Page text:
I remained on the wreck until she went down; the suction took me down some way, and a man got hold of my leg, but I managed to kick him off and came up and struck out for some pieces of wood that were on the water and started for land, about two miles off. I was in the water about five hours, as the shore was so rocky and the surf ran so high that a great many were lost trying to land. Nearly all those that took to the water without their clothes on were taken by sharks; hundreds of them were all round us, and I saw men taken by them close to me, but as I was dressed (having on a flannel shirt and trousers) they preferred the others. I was not in the least hurt, and am happy to say, kept my head clear; most of the officers lost their lives from losing their presence of mind and trying to take money with them, and from not throwing off their coats.

– Letter from Lieutenant J.F. Girardot, 43rd Light Infantry, to his father, 1 March 1852.

When I visited Liverpool in 2018 I was surprised to find a memorial to the ship on the Wirral side of the River Mersey. The memorial, by Jemma Twigg, 18, of Birkenhead Sixth Form College, was the winning design from a competition among local art colleges, It was unveiled on 5 March 2014 on the Woodside Promenade, Birkenhead, by the Mayor of Wirral Cllr Dave Mitchell and the Lord-Lieutenant of Merseyside, Dame Lorna Muirhead.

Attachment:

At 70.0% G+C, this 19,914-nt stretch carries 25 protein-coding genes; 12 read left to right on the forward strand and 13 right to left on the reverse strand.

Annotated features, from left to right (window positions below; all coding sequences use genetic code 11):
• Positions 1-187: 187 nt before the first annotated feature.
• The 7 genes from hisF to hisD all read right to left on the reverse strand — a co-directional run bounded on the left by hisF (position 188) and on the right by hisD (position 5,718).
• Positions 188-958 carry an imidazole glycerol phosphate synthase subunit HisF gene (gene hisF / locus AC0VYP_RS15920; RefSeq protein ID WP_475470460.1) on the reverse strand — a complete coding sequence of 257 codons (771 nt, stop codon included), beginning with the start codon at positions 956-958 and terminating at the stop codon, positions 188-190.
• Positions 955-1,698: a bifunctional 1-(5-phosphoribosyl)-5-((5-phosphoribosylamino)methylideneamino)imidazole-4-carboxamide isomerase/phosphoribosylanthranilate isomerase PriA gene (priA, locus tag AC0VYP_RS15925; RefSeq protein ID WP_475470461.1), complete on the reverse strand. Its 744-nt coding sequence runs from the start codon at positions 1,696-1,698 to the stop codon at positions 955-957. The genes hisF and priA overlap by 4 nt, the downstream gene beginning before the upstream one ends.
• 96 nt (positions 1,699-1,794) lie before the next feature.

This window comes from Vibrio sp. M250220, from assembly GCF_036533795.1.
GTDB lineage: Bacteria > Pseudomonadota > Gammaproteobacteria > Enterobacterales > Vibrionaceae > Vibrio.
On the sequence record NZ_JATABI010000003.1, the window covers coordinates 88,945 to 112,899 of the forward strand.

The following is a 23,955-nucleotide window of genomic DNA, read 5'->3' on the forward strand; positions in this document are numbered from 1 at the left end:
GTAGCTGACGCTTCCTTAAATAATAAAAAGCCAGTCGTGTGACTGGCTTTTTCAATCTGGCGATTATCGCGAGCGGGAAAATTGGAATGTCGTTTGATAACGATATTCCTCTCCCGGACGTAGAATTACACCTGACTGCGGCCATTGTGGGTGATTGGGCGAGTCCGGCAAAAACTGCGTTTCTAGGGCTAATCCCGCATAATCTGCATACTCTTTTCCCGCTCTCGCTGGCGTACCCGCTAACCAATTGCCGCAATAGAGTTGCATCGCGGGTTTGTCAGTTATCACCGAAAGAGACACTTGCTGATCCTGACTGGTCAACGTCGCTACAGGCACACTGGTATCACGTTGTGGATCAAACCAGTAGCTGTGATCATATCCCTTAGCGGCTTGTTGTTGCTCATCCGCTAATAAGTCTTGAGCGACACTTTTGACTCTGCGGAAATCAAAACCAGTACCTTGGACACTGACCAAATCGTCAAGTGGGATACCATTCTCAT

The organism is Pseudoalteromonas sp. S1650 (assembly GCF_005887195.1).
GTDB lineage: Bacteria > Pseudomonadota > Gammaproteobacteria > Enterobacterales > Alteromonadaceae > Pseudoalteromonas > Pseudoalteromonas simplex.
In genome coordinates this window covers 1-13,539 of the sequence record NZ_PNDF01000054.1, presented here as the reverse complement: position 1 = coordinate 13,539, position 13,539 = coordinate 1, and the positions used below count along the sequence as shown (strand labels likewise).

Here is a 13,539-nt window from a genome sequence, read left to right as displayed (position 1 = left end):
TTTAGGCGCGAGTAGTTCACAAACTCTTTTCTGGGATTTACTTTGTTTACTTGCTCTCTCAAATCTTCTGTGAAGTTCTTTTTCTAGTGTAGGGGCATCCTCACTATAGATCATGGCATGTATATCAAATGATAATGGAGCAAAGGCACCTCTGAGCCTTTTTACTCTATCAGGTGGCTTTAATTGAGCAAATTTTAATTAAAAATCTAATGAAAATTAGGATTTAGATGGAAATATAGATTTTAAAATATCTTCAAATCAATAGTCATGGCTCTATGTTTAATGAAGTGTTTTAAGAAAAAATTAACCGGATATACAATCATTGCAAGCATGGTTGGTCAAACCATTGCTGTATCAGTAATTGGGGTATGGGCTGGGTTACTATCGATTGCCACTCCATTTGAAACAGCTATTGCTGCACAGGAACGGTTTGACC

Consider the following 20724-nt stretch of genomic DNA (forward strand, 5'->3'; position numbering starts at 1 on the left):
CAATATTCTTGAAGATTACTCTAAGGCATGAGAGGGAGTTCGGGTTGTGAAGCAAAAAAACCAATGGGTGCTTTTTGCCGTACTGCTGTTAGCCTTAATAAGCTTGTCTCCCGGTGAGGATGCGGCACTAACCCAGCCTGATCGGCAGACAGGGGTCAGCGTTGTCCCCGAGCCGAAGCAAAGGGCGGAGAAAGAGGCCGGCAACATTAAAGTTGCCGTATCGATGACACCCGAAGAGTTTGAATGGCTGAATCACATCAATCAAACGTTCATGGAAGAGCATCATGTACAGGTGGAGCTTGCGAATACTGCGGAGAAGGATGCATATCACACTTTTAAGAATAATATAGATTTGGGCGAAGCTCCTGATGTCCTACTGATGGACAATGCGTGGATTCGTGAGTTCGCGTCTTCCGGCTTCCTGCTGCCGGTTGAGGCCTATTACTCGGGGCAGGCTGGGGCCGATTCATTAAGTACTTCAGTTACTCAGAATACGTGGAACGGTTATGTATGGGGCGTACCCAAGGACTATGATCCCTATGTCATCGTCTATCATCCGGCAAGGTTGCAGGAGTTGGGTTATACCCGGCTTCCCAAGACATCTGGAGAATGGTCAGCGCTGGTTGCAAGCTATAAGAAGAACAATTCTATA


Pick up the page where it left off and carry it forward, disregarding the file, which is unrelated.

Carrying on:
Pebbles from Gansbaai beach where the survivors swam ashore surround the memorial which consists of three steel panels and a plaque. A transcription of the plaque is available here.

The ship and the men who lost their lives are immortalised in Rudyard Kipling’s 1893 tribute to the Royal Marines, “Soldier an’ Sailor Too”:

To take your chance in the thick of a rush, with firing all about,
Is nothing so bad when you’ve cover to ‘and, an’ leave an’ likin’ to shout;
But to stand an’ be still to the Birken’ead drill is a damn tough bullet to chew,
An’ they done it, the Jollies — ‘Er Majesty’s Jollies — soldier an’ sailor too!
Their work was done when it ‘adn’t begun; they was younger nor me an’ you;
Their choice it was plain between drownin’ in ‘eaps an’ bein’ mopped by the screw,
So they stood an’ was still to the Birken’ead drill, soldier an’ sailor too.

DRW © 2020. Created 26/02/2020. Most of the information in this blog originates from the relevant wikipedia page.

Image of the print “Wreck of the Birkenhead” by  Thomas M Hemy – http://ca.geocities.com/thomashemy@rogers.com/thomashemydata19.html 2008-01-22, Public Domain, https://commons.wikimedia.org/w/index.php?curid=3436812